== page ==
is the enormous amount of detail Shaffer provides about black veterans and their involvement with various postbellum movements and institutions. One of the great challenges of African-American history is the relative paucity of information available about the experiences and attitudes of ordinary working class men and women. Shaffer makes exceptional use of the pension files and other sources in order to piece together a composite profile that is sensitive to the range and variations of experience among black veterans. While the data understandably revolve around black men, the lives of their wives and families also receive attention. Shaffer's discussion of postwar black family life allows us to see a complex and detailed picture of this central social institution during that critical transition out of a slavery that denied the very viability of black marriages and families. Scholars will benefit greatly from Shaffer's illumination of black veterans' efforts to establish social and economic stability for themselves and their families, their aspirations toward community leadership and political participation, their pursuit of pensions and unpaid bounties, and their multifaceted quest for inclusion as members of the community of Civil War veterans, as heroes in the nation's collective memory of the war, and more broadly as American citizens. Shaffer is convincing in his assertion that black veterans, especially during the immediate postwar years, enjoyed an exalted status within African-American communities, and that they even found an increased level respect among many whites, most notably within the GAR. While discrimination was far from absent, this Union veterans' organization maintained a formally colorblind admission policy, and many black veterans were accepted in integrated posts, with some even holding office. Their status as veterans could open doors to political participation, and those who received pensions often experienced economic opportunities beyond what was typical for most black men. Shaffer's discussion of the complexities and ambiguities black veterans experienced in these areas indicates both his great respect for his subjects, and his success in avoiding the trap of facile lionization. Black veterans are presented as complicated men facing multifaceted problems in a society that seemed to oppose their ambitions at every turn. For all its accomplishments, After the Glory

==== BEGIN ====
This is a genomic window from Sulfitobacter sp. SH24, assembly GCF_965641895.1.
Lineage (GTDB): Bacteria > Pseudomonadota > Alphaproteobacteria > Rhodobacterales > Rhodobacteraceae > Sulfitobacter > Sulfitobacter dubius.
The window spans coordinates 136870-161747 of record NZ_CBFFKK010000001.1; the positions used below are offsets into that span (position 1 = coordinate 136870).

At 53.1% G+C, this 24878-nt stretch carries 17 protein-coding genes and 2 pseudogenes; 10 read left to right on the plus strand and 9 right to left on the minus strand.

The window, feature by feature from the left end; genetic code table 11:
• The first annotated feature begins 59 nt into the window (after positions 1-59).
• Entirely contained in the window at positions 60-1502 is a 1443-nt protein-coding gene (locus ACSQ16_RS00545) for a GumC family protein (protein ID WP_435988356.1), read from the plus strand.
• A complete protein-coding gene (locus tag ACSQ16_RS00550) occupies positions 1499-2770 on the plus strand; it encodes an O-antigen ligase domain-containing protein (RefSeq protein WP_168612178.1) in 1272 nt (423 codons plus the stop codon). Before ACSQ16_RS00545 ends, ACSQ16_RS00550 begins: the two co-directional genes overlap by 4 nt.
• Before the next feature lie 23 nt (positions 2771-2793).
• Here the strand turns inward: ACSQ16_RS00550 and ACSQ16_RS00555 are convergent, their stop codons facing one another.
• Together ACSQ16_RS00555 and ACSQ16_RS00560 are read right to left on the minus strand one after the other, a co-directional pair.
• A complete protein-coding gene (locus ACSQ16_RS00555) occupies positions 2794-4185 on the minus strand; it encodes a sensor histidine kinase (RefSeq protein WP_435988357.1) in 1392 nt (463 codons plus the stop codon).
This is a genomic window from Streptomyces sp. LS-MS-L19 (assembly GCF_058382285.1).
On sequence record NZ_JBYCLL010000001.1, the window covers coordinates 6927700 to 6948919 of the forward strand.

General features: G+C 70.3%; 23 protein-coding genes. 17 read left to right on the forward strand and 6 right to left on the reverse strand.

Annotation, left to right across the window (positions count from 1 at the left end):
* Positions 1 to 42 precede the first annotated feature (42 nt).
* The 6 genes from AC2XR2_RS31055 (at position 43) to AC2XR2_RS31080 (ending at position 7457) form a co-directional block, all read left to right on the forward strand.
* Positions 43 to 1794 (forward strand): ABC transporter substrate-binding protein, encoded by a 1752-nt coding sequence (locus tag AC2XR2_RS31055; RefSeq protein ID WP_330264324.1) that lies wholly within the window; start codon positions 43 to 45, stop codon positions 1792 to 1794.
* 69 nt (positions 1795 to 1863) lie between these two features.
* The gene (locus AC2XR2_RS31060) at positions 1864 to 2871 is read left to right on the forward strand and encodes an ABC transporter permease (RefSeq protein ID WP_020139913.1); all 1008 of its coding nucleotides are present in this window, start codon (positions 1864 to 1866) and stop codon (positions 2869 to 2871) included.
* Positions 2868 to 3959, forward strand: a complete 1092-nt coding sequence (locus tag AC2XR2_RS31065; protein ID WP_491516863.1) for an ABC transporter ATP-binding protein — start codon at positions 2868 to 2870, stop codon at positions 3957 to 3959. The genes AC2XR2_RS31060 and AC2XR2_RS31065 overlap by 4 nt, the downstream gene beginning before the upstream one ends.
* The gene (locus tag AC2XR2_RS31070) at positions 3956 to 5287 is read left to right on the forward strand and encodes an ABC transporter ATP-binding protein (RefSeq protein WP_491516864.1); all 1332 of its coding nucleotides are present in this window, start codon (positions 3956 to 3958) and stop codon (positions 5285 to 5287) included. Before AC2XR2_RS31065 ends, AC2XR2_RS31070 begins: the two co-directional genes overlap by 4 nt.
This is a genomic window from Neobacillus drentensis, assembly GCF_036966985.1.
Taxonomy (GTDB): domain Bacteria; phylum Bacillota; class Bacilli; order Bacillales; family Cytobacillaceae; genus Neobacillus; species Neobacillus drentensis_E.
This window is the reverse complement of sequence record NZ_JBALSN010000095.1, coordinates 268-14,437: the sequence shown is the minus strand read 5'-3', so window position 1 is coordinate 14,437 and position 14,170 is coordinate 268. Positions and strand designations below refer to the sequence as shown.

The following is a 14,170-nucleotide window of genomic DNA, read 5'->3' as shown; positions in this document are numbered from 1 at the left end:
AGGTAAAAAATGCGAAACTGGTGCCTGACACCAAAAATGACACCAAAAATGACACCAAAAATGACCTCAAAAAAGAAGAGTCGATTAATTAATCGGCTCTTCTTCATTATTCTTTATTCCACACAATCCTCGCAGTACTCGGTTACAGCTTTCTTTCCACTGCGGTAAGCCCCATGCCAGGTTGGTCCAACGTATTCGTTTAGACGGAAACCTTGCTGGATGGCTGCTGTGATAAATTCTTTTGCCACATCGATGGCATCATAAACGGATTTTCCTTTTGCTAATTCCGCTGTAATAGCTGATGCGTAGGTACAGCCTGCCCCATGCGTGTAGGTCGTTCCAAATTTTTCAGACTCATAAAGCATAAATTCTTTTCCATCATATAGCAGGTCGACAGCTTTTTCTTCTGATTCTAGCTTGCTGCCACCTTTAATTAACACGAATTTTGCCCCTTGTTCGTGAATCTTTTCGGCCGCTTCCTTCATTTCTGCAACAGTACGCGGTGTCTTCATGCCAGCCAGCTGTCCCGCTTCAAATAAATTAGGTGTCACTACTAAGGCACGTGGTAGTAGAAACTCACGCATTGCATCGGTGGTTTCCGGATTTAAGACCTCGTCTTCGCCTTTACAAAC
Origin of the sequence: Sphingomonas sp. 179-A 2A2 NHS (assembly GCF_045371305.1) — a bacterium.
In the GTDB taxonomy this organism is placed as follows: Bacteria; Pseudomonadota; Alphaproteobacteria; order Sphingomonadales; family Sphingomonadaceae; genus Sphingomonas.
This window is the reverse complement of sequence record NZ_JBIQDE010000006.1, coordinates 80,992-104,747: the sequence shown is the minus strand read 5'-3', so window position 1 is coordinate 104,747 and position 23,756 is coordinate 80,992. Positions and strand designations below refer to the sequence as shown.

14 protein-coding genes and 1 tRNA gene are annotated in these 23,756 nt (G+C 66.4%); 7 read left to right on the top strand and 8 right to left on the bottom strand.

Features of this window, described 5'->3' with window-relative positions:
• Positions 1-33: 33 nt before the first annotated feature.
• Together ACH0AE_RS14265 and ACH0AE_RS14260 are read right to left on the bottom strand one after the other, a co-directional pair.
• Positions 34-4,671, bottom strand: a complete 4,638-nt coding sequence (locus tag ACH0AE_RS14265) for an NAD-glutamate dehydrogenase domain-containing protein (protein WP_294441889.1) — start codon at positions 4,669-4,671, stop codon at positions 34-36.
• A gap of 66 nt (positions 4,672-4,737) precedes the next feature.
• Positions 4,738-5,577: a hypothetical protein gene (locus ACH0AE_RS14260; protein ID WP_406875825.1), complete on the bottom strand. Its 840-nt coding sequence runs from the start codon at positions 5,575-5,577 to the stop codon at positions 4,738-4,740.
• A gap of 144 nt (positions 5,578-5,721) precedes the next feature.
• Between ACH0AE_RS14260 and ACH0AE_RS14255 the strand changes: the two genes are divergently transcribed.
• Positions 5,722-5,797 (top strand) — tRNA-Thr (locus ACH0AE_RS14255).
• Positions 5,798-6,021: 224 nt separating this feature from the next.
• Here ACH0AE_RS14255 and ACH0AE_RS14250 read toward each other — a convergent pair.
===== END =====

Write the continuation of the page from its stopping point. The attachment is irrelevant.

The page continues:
is problematic in two key respects. First, while Shaffer demonstrates that black veterans by and large tended to have greater economic and social standing in society compared with black nonveterans, he sometimes overextends that argument. In many instances, it is not altogether clear from the evidence provided that the leadership positions some veterans attained derived primarily from their military experience and not from a more complex array of factors, or that black veterans' postwar attitudes and experiences differed substantially from those of other African Americans. For example, on page 80, Shaffer argues that veterans were more reluctant to accept inferior treatment and more trained . . . in the skills of resistance than nonveterans. While this may have been the case, the assertion needs to be demonstrated, not simply presumed true. As Stephen Hahn has argued in his A Nation under Our Feet